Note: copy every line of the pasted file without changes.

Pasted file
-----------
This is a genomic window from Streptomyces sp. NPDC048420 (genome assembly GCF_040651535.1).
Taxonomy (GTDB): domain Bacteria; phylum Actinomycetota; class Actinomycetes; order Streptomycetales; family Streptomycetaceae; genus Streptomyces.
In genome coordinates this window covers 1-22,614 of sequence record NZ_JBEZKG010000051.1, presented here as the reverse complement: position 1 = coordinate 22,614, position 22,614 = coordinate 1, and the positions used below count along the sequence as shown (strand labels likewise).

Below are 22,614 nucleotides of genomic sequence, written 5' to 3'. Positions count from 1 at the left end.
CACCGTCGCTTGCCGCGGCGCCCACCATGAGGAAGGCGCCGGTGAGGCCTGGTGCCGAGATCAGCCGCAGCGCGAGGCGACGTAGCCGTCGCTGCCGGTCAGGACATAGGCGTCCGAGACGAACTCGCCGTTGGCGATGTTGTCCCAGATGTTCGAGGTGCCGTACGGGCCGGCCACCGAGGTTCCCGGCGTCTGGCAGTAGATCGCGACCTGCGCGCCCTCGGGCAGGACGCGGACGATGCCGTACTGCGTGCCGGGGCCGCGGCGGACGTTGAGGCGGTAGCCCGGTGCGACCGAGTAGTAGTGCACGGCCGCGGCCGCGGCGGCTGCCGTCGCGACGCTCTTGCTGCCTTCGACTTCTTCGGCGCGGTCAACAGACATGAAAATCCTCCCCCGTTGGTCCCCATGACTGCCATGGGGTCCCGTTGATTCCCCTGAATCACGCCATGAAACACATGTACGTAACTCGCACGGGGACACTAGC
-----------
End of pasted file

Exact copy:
This is a genomic window from Streptomyces sp. NPDC048420 (genome assembly GCF_040651535.1).
Taxonomy (GTDB): domain Bacteria; phylum Actinomycetota; class Actinomycetes; order Streptomycetales; family Streptomycetaceae; genus Streptomyces.
In genome coordinates this window covers 1-22,614 of sequence record NZ_JBEZKG010000051.1, presented here as the reverse complement: position 1 = coordinate 22,614, position 22,614 = coordinate 1, and the positions used below count along the sequence as shown (strand labels likewise).

Below are 22,614 nucleotides of genomic sequence, written 5' to 3'. Positions count from 1 at the left end.
CACCGTCGCTTGCCGCGGCGCCCACCATGAGGAAGGCGCCGGTGAGGCCTGGTGCCGAGATCAGCCGCAGCGCGAGGCGACGTAGCCGTCGCTGCCGGTCAGGACATAGGCGTCCGAGACGAACTCGCCGTTGGCGATGTTGTCCCAGATGTTCGAGGTGCCGTACGGGCCGGCCACCGAGGTTCCCGGCGTCTGGCAGTAGATCGCGACCTGCGCGCCCTCGGGCAGGACGCGGACGATGCCGTACTGCGTGCCGGGGCCGCGGCGGACGTTGAGGCGGTAGCCCGGTGCGACCGAGTAGTAGTGCACGGCCGCGGCCGCGGCGGCTGCCGTCGCGACGCTCTTGCTGCCTTCGACTTCTTCGGCGCGGTCAACAGACATGAAAATCCTCCCCCGTTGGTCCCCATGACTGCCATGGGGTCCCGTTGATTCCCCTGAATCACGCCATGAAACACATGTACGTAACTCGCACGGGGACACTAGC